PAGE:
Night sweats

Key points about night sweats

  • Night sweats (hyperhidrosis) are diagnosed when you regularly sweat in the night, even when your room is cool and your blankets light. If you often wake up wet from sweating, see your doctor.
  • There are a number of potential causes for night sweats and your doctor will ask questions, examine you and possibly do tests to work out what might be causing them.
  • Treatment for night sweats depends on the cause.
  • You may be able to reduce night sweats by not getting over-heated at night, avoiding certain foods and drinks, keeping your room cool and exercising regularly.
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Anyone can get hot and sweat at night if the room is too warm or there are too many blankets on. While this is uncomfortable, it is not thought of as night sweats. Night sweats are when you sweat too much at night, soaking your clothes or bed sheets, even in a cool room. 

Cooling yourself and the air temperature down in your room and reducing the number of blankets on your bed might stop the sweats. However, if you continue to sweat despite making these changes, see your doctor. 

Night sweats can be caused by conditions such as: 

In some cases, the causes of night sweats are unknown.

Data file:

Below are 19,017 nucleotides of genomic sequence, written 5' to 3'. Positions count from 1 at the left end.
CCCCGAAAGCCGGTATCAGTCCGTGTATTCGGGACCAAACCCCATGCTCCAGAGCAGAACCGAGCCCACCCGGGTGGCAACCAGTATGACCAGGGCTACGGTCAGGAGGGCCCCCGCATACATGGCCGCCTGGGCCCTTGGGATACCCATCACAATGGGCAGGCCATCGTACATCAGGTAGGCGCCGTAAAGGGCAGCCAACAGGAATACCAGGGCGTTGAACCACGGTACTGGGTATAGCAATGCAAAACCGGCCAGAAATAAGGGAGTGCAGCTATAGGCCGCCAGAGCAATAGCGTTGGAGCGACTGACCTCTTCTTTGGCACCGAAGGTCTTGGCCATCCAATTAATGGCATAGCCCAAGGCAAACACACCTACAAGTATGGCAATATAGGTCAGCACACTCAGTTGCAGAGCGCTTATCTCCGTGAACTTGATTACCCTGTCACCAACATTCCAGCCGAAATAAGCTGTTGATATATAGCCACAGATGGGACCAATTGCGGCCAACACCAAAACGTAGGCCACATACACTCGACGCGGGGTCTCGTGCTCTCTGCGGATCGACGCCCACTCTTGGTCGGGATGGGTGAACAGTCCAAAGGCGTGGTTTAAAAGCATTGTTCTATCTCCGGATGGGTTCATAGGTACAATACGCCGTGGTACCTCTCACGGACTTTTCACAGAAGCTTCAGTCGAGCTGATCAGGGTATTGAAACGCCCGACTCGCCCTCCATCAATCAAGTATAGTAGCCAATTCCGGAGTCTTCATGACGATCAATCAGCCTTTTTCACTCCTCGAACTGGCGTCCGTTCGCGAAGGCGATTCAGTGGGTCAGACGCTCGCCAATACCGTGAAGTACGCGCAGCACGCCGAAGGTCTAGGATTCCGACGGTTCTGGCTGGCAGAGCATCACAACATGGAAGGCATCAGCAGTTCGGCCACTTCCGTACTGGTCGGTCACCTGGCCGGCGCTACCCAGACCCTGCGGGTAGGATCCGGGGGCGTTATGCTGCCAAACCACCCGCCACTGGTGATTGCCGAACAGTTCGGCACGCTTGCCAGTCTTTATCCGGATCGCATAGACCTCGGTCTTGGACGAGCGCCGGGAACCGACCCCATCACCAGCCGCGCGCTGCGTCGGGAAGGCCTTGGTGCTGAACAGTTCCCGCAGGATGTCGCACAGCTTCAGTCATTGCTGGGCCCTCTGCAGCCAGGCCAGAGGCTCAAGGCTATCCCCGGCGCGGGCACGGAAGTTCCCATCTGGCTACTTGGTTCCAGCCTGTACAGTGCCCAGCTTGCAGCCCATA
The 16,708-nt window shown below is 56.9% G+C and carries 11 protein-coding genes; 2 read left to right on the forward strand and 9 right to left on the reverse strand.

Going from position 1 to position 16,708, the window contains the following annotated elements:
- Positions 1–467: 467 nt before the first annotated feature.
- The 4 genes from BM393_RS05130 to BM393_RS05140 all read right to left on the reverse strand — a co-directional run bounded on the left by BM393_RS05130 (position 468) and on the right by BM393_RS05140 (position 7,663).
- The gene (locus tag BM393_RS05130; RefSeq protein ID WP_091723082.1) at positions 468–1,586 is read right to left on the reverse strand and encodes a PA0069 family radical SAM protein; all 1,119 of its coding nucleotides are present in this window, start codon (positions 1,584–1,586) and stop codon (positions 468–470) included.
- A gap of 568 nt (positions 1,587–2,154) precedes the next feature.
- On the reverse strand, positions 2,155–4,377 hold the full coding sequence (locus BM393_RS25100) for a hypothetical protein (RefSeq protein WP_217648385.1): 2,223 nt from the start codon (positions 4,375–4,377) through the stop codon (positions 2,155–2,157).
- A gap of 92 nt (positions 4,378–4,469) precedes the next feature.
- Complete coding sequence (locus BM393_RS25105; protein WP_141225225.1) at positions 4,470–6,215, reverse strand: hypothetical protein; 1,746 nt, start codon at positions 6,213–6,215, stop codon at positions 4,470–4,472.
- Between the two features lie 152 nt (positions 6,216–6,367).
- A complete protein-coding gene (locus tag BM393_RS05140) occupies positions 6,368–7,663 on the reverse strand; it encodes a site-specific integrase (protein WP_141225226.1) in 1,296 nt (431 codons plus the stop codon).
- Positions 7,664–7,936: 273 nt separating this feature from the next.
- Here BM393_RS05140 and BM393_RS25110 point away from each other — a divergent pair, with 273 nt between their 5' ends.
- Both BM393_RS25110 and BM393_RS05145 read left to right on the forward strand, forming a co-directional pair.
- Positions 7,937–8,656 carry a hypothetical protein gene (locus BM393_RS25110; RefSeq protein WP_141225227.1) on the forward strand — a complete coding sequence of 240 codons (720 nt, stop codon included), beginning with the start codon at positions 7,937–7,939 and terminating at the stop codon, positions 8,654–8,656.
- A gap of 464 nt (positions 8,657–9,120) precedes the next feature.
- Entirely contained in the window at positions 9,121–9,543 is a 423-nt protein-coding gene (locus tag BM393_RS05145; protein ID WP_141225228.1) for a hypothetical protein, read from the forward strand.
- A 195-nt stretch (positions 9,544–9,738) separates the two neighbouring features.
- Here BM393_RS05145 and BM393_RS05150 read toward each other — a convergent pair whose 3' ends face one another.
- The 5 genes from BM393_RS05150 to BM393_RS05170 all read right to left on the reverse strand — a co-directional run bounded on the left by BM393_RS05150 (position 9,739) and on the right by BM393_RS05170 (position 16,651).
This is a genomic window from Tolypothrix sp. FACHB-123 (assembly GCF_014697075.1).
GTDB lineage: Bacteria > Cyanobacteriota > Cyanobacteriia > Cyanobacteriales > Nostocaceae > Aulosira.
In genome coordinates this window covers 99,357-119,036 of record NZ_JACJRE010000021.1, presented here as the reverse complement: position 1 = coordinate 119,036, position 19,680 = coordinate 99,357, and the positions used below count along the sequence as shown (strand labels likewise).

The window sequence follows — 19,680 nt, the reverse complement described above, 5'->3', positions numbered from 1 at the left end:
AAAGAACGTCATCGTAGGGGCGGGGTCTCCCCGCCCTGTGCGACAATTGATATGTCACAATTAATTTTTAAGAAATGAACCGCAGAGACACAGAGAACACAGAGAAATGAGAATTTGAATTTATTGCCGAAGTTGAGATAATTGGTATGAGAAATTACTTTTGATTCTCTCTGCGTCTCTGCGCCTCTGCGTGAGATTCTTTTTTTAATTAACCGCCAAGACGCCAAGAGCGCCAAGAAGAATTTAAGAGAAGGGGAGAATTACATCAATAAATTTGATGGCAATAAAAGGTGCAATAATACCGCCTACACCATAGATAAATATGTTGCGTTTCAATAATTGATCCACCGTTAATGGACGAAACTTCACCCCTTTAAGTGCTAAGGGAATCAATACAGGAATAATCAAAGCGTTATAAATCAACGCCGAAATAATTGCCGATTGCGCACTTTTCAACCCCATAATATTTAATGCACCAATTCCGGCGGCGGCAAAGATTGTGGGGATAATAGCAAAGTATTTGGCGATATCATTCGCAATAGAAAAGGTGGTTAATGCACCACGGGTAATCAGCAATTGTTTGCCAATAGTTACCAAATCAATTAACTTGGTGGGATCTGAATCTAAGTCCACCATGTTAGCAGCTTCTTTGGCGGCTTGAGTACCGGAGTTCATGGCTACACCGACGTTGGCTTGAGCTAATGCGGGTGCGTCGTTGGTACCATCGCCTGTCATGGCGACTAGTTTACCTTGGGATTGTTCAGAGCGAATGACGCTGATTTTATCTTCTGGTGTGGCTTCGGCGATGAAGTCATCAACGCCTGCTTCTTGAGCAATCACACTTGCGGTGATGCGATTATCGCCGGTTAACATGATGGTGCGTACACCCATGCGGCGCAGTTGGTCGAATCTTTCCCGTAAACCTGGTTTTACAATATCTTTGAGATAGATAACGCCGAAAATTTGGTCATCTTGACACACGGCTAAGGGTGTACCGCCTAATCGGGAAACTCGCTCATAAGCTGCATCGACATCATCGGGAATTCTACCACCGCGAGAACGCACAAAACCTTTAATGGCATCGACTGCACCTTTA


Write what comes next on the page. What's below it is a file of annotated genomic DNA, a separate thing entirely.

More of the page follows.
See your doctor if you are having night sweats. Your doctor will take a thorough history, do a physical exam and may suggest you have some further tests.

The treatment will depend on what is causing the night sweats.

There are a number of things you can do to prevent night sweats:

  • avoid using too many blankets
  • make sure your room is cool and ventilated
  • avoid eating heavy meals 2 to 3 hours before bed
  • have regular daily exercise
  • drink enough water
  • avoid spicy food, caffeine and alcohol.

Night sweats(external link) HealthLink, British Columbia
What to know about night sweats(external link) Medical News Today
Night sweats(external link) Mayo Clinic, US


  1. Night sweats(external link) NHS, UK
  2. Mold JW, Holtzclaw BJ, & McCarthy L. Night sweats – a systematic review of the literature(external link) The Journal of the American Board of Family Medicine. 2012; 25(6): 878-893. 

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Credits: Healthify editorial team. Healthify is brought to you by Health Navigator Charitable Trust.

Reviewed by: Dr Sharon Leitch, GP and Senior Lecturer, University of Otago

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